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President Ruto vowed to introduce new taxes if the High Court blocks the Finance Act of 2023


The Finance Act of 2023 is a piece of legislation that introduces new brackets for all incomes up to Ksh 6 million at 32.5% and incomes above Ksh 9 million at 35% as the government seeks to boost the tax revenues.

Kenyan President William Ruto is ready to introduce a new set of taxes if the High Court were to block the Finance Act of 2023. The new set of taxes includes road and vehicle circulation tax, changes to excise, and value-added tax.

The Finance Act of 2023 was passed by the Kenyan Parliament on June 26, 2023, and received Presidential assent on the same day. The Act introduces a number of changes to the Kenyan tax landscape, which include an increase in the turnover tax rate from 1% to 3%, the removal of exemptions for capital goods used in the manufacturing sector, the introduction of a digital asset tax, an increase in the excise duty on cigarettes and alcoholic beverages, and the introduction of a 20% deposit requirement for taxpayers appealing to the High Court from the Tax Appeals Tribunal.

The Finance Act of 2023 is a significant piece of legislation that will have a major impact on the Kenyan tax landscape. The changes introduced by the Act are intended to raise revenue for the government and to encourage economic growth. However, some of the changes have been met with resistance from businesses and individuals.

The implementation of the Finance Act of 2023 has been suspended by the High Court pending a judicial review of the Act. The Court has ruled that the Act is unconstitutional because it violates the right to property.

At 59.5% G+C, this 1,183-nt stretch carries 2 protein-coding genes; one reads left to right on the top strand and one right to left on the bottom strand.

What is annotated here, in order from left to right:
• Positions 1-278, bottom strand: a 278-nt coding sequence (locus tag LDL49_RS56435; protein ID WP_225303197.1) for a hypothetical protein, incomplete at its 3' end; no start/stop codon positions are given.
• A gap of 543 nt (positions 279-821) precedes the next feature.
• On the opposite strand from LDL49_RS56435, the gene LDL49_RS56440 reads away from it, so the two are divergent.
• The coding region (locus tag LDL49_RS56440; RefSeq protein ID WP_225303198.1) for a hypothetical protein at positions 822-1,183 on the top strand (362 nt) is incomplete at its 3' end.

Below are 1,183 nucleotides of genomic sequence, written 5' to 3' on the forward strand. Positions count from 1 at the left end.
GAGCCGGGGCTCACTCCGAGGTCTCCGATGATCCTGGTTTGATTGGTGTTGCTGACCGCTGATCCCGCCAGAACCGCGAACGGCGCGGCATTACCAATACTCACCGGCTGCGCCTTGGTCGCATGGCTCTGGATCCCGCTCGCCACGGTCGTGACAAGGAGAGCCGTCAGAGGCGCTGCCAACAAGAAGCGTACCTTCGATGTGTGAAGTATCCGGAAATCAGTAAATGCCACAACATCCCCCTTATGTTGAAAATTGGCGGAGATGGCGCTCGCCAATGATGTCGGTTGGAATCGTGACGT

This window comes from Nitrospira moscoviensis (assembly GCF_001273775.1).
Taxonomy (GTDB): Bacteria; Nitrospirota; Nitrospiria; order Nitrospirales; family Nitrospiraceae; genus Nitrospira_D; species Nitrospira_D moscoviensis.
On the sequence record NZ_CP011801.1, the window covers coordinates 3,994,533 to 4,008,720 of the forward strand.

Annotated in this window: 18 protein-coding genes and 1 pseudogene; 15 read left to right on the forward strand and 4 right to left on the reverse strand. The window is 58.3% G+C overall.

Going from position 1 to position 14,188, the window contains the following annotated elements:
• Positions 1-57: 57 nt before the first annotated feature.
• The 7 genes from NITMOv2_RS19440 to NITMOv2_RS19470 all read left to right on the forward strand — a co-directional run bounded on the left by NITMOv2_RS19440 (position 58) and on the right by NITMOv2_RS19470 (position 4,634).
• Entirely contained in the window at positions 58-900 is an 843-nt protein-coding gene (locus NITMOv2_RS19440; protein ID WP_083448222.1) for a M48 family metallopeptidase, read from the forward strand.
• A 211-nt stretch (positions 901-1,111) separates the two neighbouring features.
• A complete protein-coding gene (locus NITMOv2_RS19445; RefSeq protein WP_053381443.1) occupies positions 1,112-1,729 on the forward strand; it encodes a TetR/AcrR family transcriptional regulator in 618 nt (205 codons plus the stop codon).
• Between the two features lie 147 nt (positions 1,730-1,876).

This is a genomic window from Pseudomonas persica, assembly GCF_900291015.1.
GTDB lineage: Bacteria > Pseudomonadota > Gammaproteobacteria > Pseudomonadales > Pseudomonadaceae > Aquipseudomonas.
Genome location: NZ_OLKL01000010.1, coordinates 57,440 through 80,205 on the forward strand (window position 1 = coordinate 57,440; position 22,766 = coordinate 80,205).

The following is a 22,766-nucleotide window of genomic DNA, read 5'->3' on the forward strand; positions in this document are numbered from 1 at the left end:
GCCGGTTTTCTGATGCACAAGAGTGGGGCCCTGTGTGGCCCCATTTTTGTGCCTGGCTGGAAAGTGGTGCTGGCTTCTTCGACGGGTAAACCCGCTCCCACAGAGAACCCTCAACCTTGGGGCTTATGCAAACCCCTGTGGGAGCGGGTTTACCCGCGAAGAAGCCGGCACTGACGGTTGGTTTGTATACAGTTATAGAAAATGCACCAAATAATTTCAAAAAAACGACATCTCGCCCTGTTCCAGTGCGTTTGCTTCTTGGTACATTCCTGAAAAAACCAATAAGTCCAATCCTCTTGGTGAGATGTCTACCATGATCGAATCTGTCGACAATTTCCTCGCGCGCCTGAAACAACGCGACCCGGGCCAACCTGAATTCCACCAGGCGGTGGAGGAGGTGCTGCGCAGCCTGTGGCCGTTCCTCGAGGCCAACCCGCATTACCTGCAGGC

The Court found that some of these changes violate the right to property, which is protected under the Kenyan Constitution. The Court ruled that the increase in the turnover tax rate and the removal of exemptions for capital goods used in the manufacturing sector are disproportionate and excessive. The Court also ruled that the introduction of a digital asset tax is unconstitutional because it does not meet the definition of "property" under the Constitution. The government has appealed the Court's ruling, and the case is currently pending before the Court of Appeal.

President Ruto has said that he is "not afraid" of the Court's ruling, and that he will introduce new taxes if necessary to raise revenue for the government. He has said that the new taxes could include a tax on digital transactions, a tax on luxury goods, and a tax on high-income earners.

The legal authority of President Ruto to introduce new taxes, if the courts block the Finance Act, is a complex issue. The Constitution of Kenya gives the President the power to introduce new taxes, but it also gives the courts the power to strike down laws that they deem unconstitutional.

If the courts block the Finance Act, it is possible that they would also strike down any new taxes that President Ruto introduces. This is because the new taxes would likely be based on the same provisions of the Constitution that were found to be unconstitutional in the Finance Act.

President Ruto's announcement has been met with mixed reactions. Some people have welcomed the news, saying that it is necessary to raise revenue for the government. Others have criticized the move, saying that it will only burden Kenyans further.

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